At the county jail, the deputy from earlier sits at his desk when his boss drops a file in front of him. "Write that up for me, would ya, Doug?" Doug glares at his boss, but says nothing. Meanwhile, Scott Lew is in his cell, having a really fake-looking asthma attack. In fact, it looks so incredibly fake that I thought for sure he was planning something nefarious. He asks Deputy Doug to retrieve his inhaler. Doug comes back from the evidence locker with an ear full of green goo and a shotgun. He goes up to the sheriff's desk, aims the gun at him, then bellows, "Why don't you write your own report, Sheriff!" Blam!
When we return from the commercial break, the Winchesters and Garth have arrived at the dead sheriff's office. Parts of him are splattered on the wall behind his desk while the rest of him gets carted out by the coroner's staff. Dean takes a look at the bloody scene and says, "Ten bones says Deputy Doug had an ax to grind with his boss." His voice sounds especially gravelly today. He should really invest in a pack of throat lozenges. He points to some green goo on the desk. "Maybe we torched the wrong redneck," Dean says. Shut up, Dean. Sam thinks something must have been taken from the tomb -- despite appearances -- and now the specter is attached to it.
They question a befuddled Deputy Doug about what he remembers. "I was on the ground," he says. "I think Carl tackled me. I asked him what happened." Instead of answering, Carl took the gun and walked away, but not before he said something about going to the hospital.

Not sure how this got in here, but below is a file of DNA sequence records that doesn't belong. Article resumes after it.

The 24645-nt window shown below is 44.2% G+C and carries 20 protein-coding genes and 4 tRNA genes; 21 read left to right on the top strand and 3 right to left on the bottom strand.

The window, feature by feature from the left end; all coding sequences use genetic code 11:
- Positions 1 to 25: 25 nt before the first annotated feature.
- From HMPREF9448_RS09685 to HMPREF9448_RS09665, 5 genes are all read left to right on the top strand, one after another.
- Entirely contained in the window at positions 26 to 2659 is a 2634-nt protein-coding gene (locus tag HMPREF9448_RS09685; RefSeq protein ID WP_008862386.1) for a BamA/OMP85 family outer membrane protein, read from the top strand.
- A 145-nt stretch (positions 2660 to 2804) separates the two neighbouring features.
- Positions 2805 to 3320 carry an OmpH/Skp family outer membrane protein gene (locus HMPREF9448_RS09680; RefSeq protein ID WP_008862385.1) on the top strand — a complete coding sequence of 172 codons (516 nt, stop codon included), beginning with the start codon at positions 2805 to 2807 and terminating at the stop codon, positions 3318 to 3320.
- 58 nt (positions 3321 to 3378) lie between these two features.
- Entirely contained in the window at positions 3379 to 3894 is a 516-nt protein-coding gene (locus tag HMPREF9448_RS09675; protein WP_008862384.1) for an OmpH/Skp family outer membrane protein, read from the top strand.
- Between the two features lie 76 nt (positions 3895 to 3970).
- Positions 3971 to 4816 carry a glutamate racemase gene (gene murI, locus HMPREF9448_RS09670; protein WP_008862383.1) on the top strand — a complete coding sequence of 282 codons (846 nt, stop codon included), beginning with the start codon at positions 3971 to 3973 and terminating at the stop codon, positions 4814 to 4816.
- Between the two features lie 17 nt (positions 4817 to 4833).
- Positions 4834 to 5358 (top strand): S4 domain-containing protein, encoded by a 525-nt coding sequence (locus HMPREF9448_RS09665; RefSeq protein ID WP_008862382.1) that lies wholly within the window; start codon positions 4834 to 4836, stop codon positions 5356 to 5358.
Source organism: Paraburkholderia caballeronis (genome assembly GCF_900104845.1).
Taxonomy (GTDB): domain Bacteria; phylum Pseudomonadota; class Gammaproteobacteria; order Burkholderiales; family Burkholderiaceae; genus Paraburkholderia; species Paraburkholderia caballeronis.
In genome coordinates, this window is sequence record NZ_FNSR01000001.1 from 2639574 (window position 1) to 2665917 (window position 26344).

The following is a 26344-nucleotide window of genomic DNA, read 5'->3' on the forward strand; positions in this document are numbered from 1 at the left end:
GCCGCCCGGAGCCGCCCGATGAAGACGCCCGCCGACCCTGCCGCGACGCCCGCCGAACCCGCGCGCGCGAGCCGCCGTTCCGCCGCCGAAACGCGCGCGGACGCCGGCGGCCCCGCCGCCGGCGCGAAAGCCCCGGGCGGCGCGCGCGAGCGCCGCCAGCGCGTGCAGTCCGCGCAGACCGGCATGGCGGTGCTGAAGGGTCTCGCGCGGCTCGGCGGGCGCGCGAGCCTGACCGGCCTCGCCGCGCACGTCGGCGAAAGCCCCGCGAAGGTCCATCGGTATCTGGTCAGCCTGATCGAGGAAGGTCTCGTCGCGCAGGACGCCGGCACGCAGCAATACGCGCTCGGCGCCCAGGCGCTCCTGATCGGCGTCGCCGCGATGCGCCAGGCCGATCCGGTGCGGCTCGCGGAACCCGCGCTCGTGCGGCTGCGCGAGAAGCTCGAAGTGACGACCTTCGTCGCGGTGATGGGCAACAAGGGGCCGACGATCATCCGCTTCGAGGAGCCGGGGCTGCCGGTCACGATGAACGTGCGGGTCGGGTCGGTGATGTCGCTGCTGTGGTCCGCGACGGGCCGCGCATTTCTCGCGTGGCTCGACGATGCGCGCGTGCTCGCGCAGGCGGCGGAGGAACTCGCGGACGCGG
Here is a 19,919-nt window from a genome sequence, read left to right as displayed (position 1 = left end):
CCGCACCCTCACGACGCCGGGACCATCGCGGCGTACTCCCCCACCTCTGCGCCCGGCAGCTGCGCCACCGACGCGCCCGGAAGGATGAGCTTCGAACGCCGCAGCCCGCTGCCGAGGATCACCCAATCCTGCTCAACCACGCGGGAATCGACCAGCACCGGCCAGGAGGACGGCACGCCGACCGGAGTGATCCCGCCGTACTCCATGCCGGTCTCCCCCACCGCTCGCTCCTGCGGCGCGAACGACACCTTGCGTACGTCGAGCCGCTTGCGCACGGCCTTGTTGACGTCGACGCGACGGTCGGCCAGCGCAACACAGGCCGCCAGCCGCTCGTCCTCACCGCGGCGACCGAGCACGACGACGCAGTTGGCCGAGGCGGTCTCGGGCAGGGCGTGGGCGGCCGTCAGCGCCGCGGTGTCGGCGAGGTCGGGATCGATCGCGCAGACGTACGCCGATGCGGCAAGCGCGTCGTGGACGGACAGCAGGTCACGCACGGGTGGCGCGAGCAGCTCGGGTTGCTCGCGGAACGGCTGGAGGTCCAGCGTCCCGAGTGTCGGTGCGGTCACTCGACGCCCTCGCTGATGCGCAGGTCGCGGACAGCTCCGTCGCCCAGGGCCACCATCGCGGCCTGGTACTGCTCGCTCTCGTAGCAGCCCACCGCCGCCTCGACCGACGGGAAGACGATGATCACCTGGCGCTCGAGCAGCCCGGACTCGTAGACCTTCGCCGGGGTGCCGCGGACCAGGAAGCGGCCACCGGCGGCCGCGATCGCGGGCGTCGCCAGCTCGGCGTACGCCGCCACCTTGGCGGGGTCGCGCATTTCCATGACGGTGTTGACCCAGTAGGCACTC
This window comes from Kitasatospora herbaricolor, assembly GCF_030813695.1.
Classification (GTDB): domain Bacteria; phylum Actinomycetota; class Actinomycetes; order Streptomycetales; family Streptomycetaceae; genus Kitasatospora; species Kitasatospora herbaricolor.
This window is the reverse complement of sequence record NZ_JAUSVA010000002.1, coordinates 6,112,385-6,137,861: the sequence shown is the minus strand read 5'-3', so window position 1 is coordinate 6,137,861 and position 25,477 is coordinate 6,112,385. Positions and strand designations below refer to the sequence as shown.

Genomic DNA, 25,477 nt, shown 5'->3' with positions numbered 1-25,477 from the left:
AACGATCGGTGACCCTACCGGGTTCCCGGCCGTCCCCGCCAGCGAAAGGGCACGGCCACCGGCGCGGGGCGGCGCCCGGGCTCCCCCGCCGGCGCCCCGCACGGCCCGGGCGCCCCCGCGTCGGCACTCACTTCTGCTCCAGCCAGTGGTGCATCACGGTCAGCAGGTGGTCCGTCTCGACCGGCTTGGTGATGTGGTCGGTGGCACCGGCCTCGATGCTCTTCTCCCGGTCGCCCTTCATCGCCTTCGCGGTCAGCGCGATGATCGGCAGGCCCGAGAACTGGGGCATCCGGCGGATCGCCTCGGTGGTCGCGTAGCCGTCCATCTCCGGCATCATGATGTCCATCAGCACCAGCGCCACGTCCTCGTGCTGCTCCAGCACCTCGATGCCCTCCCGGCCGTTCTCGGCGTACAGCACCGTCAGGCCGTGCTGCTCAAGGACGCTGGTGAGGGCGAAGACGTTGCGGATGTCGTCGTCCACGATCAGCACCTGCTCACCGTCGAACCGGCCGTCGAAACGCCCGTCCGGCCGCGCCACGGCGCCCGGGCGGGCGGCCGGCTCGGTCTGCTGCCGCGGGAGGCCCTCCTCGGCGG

The heretofore unseen Carl drives up to the local hospital, grabs the gun and pauses near the side view mirror so that we can see his grody soldier reflection. He looks at himself like, "Dang, I need some moisturizer!"
Meanwhile, with Dean on his way to the hospital, Garth and Sam have gone to the public library. On their way inside, Garth extends the same offer to Sam that he did to Dean, which is to listen to his endless man-pain. "Just seems like you and Dean are talking and nobody's listening to each other," he says. He starts blabbing on about some cousin of his, but Sam tunes him out for a flashback.
It's the morning after his night of unbridled, fully clothed passion with Amelia and things are awkward. He wakes up just as Amelia is trying to sneak away. When he asks her what's going on, she says she doesn't need his pity. "I don't need you looking at me the way they all do," she says. Sam makes a puppy dog face. "Like that!" What she doesn't know is that Sam has two major faces and they cover a wide range of emotions. The puppy dog face could be indicative of pity, but it's just as likely to be a sign of sympathy, confusion, sadness or just needing to go walkies. Sam says it's not pity and that he's glad she told him about Don. But she's determined to keep jumping to the worst possible conclusions and for all that she complains about him judging her, she's the one judging him. I wasn't sold on them as a couple at first, but now it's obvious they're totally meant to be.